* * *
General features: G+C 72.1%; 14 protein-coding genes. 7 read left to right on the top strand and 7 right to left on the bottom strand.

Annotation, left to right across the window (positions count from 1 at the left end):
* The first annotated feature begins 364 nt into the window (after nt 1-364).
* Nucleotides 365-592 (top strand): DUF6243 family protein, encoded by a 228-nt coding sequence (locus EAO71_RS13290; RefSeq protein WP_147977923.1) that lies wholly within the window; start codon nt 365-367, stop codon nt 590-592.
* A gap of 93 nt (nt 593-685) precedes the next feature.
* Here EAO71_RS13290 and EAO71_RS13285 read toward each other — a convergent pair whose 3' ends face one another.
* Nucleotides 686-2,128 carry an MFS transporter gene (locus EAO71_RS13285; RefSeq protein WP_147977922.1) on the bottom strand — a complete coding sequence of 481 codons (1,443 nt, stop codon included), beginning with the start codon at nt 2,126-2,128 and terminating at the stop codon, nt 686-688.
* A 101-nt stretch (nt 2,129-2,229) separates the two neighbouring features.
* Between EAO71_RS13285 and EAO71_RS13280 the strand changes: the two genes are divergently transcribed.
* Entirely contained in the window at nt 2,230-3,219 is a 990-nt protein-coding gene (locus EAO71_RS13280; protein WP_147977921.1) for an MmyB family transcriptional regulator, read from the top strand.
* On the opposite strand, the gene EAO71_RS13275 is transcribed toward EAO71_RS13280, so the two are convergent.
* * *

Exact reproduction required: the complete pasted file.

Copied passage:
General features: G+C 72.1%; 14 protein-coding genes. 7 read left to right on the top strand and 7 right to left on the bottom strand.

Annotation, left to right across the window (positions count from 1 at the left end):
* The first annotated feature begins 364 nt into the window (after nt 1-364).
* Nucleotides 365-592 (top strand): DUF6243 family protein, encoded by a 228-nt coding sequence (locus EAO71_RS13290; RefSeq protein WP_147977923.1) that lies wholly within the window; start codon nt 365-367, stop codon nt 590-592.
* A gap of 93 nt (nt 593-685) precedes the next feature.
* Here EAO71_RS13290 and EAO71_RS13285 read toward each other — a convergent pair whose 3' ends face one another.
* Nucleotides 686-2,128 carry an MFS transporter gene (locus EAO71_RS13285; RefSeq protein WP_147977922.1) on the bottom strand — a complete coding sequence of 481 codons (1,443 nt, stop codon included), beginning with the start codon at nt 2,126-2,128 and terminating at the stop codon, nt 686-688.
* A 101-nt stretch (nt 2,129-2,229) separates the two neighbouring features.
* Between EAO71_RS13285 and EAO71_RS13280 the strand changes: the two genes are divergently transcribed.
* Entirely contained in the window at nt 2,230-3,219 is a 990-nt protein-coding gene (locus EAO71_RS13280; protein WP_147977921.1) for an MmyB family transcriptional regulator, read from the top strand.
* On the opposite strand, the gene EAO71_RS13275 is transcribed toward EAO71_RS13280, so the two are convergent.